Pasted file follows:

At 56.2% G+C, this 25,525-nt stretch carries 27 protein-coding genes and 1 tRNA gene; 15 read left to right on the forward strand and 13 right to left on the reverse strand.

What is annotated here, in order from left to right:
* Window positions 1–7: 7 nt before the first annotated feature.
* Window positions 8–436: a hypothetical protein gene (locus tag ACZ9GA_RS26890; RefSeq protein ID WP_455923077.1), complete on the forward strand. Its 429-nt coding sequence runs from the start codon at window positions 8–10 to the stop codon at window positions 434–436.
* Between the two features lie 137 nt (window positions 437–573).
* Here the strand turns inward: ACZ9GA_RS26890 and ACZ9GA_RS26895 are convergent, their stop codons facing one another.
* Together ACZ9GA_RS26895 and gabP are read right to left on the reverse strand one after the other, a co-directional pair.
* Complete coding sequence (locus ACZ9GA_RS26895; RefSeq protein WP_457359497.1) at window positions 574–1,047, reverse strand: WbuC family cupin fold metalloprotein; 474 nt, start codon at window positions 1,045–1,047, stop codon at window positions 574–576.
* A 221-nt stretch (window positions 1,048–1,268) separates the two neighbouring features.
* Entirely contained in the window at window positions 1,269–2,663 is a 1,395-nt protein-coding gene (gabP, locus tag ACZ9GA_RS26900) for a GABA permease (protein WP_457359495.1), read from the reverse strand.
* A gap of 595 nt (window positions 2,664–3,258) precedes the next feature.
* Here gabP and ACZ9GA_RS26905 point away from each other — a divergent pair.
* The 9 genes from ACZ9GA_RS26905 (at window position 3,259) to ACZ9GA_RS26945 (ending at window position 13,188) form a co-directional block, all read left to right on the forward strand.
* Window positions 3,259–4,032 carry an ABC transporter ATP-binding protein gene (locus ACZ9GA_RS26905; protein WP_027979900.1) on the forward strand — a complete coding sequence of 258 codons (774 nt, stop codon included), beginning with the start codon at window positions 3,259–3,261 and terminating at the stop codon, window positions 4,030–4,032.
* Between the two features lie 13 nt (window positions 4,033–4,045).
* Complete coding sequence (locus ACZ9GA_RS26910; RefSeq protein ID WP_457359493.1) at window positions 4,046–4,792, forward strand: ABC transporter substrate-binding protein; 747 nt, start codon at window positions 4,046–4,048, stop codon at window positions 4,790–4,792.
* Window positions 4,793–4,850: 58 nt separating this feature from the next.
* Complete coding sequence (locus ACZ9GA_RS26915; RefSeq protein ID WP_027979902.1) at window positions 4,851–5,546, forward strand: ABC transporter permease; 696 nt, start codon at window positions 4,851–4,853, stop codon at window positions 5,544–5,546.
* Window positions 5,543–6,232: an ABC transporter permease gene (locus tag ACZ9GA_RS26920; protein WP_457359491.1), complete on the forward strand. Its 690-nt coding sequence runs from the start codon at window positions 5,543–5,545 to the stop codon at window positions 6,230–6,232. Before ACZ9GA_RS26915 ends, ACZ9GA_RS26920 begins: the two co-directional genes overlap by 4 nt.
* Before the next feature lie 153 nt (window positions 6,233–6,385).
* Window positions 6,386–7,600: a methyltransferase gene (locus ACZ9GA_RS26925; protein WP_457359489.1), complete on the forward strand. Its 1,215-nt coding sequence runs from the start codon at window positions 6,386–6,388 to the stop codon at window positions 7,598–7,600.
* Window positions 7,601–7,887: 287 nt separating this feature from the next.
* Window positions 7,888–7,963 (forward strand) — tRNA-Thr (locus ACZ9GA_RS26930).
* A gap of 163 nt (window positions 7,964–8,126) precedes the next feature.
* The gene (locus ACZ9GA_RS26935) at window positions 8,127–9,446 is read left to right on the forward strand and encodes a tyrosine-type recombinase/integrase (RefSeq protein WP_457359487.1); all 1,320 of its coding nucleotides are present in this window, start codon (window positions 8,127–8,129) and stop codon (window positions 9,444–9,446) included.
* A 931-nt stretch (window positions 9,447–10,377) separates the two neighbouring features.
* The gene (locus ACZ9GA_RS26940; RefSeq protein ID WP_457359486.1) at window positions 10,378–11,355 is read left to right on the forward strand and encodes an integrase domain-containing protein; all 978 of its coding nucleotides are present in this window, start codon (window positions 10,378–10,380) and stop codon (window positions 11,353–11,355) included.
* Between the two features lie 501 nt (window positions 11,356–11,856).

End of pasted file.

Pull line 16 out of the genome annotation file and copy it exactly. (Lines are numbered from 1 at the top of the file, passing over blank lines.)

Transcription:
* Complete coding sequence (locus ACZ9GA_RS26910; RefSeq protein ID WP_457359493.1) at window positions 4,046–4,792, forward strand: ABC transporter substrate-binding protein; 747 nt, start codon at window positions 4,046–4,048, stop codon at window positions 4,790–4,792.